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SciPy Spatial Data


Working with Spatial Data

Spatial data refers to data that is represented in a geometric space.

E.g. points on a coordinate system.

We deal with spatial data problems on many tasks.

E.g. finding if a point is inside a boundary or not.

SciPy provides us with the module scipy.spatial, which has functions for working with spatial data.


Triangulation

A Triangulation of a polygon is to divide the polygon into multiple triangles with which we can compute an area of the polygon.

A Triangulation with points means creating surface composed triangles in which all of the given points are on at least one vertex of any triangle in the surface.

One method to generate these triangulations through points is the Delaunay() Triangulation.

Example

Create a triangulation from following points:

import numpy as np
from scipy.spatial import Delaunay
import matplotlib.pyplot as plt

points = np.array([
  [2, 4],
  [3, 4],
  [3, 0],
  [2, 2],
  [4, 1]
])

simplices = Delaunay(points).simplices

plt.triplot(points[:, 0], points[:, 1], simplices)
plt.scatter(points[:, 0], points[:, 1], color='r')

plt.show()

Result:

Try it Yourself »

Note: The simplices property creates a generalization of the triangle notation.


Convex Hull

A convex hull is the smallest polygon that covers all of the given points.

Use the ConvexHull() method to create a Convex Hull.

Example

Create a convex hull for following points:

import numpy as np
from scipy.spatial import ConvexHull
import matplotlib.pyplot as plt

points = np.array([
  [2, 4],
  [3, 4],
  [3, 0],
  [2, 2],
  [4, 1],
  [1, 2],
  [5, 0],
  [3, 1],
  [1, 2],
  [0, 2]
])

hull = ConvexHull(points)
hull_points = hull.simplices

plt.scatter(points[:,0], points[:,1])
for simplex in hull_points:
  plt.plot(points[simplex,0], points[simplex,1], 'k-')

plt.show()

Result:

Try it Yourself »

KDTrees

KDTrees are a datastructure optimized for nearest neighbor queries.

E.g. in a set of points using KDTrees we can efficiently ask which points are nearest to a certain given point.

The KDTree() method returns a KDTree object.

The query() method returns the distance to the nearest neighbor and the location of the neighbors.

Example

Find the nearest neighbor to point (1,1):

from scipy.spatial import KDTree

points = [(1, -1), (2, 3), (-2, 3), (2, -3)]

kdtree = KDTree(points)

res = kdtree.query((1, 1))

print(res)

Result:


 (2.0, 0)

Try it Yourself »

Distance Matrix

There are many Distance Metrics used to find various types of distances between two points in data science, Euclidean distsance, cosine distsance etc.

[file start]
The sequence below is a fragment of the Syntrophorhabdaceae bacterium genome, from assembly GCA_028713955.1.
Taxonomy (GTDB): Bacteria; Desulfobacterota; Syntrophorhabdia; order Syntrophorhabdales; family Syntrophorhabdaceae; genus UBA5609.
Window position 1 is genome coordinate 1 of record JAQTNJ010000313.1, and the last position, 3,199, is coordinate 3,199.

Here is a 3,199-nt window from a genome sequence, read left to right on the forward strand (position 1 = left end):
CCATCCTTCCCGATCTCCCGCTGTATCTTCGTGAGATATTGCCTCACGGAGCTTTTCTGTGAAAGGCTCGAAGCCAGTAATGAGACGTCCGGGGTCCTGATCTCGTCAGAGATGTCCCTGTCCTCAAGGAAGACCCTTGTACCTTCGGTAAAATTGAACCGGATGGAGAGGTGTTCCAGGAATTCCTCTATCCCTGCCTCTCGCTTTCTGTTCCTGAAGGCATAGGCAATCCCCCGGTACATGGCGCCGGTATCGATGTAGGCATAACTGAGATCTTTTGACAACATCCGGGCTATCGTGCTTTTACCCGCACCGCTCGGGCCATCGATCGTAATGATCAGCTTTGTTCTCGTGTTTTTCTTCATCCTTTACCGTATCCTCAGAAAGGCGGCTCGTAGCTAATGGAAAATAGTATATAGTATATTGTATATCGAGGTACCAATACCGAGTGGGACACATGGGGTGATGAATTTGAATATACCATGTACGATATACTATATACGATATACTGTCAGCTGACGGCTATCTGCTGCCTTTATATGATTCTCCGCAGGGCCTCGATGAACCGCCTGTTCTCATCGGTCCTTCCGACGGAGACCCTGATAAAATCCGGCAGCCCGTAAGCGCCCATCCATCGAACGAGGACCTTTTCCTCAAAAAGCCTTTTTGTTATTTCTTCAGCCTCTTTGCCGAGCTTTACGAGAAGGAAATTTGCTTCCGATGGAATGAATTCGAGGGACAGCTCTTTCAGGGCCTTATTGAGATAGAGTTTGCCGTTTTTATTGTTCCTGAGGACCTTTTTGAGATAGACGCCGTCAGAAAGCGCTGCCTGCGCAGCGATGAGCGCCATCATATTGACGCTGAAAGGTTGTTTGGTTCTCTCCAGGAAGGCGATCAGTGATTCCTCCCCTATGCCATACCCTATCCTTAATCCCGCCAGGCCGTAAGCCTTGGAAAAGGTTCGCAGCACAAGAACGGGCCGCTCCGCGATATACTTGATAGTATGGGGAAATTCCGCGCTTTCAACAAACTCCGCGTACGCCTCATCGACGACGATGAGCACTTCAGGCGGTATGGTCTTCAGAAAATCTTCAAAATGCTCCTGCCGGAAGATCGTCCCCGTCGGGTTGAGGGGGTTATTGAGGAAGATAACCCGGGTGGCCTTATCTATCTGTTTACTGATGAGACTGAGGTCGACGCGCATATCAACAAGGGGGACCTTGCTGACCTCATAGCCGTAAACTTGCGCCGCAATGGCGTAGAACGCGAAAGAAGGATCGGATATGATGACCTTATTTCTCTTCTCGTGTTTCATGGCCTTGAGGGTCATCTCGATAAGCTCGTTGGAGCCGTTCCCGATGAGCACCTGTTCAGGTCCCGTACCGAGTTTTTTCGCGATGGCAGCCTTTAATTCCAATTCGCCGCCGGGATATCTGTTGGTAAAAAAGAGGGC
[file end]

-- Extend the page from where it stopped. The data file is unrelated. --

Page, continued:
The distance between two vectors may not only be the length of straight line between them, it can also be the angle between them from origin, or number of unit steps required etc.

Many of the Machine Learning algorithm's performance depends greatly on distance metrices. E.g. "K Nearest Neighbors", or "K Means" etc.

Let us look at some of the Distance Metrices:


Euclidean Distance

Find the euclidean distance between given points.

Example

from scipy.spatial.distance import euclidean

p1 = (1, 0)
p2 = (10, 2)

res = euclidean(p1, p2)

print(res)

Result:


 9.21954445729

Try it Yourself »

Cityblock Distance (Manhattan Distance)

Is the distance computed using 4 degrees of movement.

E.g. we can only move: up, down, right, or left, not diagonally.

Example

Find the cityblock distance between given points:

from scipy.spatial.distance import cityblock

p1 = (1, 0)
p2 = (10, 2)

res = cityblock(p1, p2)

print(res)

Result:


 11

Try it Yourself »

Cosine Distance

Is the value of cosine angle between the two points A and B.

Example

Find the cosine distsance between given points:

from scipy.spatial.distance import cosine

p1 = (1, 0)
p2 = (10, 2)

res = cosine(p1, p2)

print(res)

Result:


 0.019419324309079777

Try it Yourself »

Hamming Distance

Is the proportion of bits where two bits are difference.

It's a way to measure distance for binary sequences.

Example

Find the hamming distance between given points:

from scipy.spatial.distance import hamming

p1 = (True, False, True)
p2 = (False, True, True)

res = hamming(p1, p2)

print(res)

Result:


 0.666666666667

Try it Yourself »

Test Yourself With Exercises

Exercise:

Consider this image:

Which method is most likely to be used to find the smallest polygon that covers all of the given points?

The () method

Start the Exercise